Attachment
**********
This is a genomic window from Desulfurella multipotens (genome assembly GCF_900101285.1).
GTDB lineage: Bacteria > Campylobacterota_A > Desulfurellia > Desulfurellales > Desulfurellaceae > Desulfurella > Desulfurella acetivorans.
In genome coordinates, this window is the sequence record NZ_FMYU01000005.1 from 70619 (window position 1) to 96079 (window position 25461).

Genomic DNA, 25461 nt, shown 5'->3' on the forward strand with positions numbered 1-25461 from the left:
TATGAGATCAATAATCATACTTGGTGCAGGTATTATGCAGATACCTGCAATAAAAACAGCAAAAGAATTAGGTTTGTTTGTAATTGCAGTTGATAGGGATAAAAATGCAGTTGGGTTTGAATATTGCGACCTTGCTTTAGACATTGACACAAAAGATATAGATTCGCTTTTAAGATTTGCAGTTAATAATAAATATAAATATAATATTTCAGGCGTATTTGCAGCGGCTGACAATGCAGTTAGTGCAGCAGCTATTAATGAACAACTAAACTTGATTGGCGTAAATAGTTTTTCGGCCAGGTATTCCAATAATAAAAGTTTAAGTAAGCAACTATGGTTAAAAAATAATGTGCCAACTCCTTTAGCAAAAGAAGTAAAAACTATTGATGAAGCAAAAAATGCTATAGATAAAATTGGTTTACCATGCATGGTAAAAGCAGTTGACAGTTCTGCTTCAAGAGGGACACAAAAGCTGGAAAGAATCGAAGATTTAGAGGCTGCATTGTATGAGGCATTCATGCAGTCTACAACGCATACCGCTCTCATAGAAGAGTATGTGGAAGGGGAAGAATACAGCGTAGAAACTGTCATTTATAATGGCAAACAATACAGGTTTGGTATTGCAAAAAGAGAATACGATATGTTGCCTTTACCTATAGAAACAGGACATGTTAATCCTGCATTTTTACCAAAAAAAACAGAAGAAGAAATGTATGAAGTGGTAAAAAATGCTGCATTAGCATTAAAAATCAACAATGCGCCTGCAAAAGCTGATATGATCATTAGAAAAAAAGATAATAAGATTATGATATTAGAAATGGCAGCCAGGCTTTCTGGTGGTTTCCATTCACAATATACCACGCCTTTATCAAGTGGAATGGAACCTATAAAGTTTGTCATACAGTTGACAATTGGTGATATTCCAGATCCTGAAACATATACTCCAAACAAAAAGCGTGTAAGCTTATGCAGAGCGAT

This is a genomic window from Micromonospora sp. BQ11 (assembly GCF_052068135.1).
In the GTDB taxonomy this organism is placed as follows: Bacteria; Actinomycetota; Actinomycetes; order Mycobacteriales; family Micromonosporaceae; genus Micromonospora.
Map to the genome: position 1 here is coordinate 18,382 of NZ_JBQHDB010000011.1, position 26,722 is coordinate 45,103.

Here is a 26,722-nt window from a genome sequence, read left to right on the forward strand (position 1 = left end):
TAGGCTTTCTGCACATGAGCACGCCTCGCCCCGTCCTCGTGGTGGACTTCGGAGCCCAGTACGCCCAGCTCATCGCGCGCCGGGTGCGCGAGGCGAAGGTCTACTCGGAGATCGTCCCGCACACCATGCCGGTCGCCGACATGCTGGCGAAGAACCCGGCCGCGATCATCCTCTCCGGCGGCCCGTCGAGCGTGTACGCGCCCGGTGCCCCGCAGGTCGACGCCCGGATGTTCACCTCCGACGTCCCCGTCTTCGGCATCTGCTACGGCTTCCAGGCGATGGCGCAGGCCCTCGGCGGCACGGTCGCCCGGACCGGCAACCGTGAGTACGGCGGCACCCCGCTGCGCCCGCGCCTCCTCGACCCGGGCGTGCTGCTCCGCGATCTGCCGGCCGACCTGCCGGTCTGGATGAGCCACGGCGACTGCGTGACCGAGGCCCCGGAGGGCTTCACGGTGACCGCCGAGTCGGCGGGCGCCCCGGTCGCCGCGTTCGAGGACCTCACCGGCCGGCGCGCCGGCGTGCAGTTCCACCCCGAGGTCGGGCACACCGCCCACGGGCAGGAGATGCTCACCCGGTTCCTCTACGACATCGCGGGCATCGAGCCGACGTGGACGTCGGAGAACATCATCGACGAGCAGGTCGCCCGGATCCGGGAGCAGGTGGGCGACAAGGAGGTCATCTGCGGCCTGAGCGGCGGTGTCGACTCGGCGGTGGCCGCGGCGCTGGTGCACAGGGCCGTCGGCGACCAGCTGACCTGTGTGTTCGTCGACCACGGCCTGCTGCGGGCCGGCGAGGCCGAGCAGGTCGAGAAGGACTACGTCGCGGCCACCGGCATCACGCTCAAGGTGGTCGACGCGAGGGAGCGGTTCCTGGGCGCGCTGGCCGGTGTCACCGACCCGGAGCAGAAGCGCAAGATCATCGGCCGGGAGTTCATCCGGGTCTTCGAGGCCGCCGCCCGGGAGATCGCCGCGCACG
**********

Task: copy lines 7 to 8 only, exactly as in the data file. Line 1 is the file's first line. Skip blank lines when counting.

In the GTDB taxonomy this organism is placed as follows: Bacteria; Actinomycetota; Actinomycetes; order Mycobacteriales; family Micromonosporaceae; genus Micromonospora.
Map to the genome: position 1 here is coordinate 18,382 of NZ_JBQHDB010000011.1, position 26,722 is coordinate 45,103.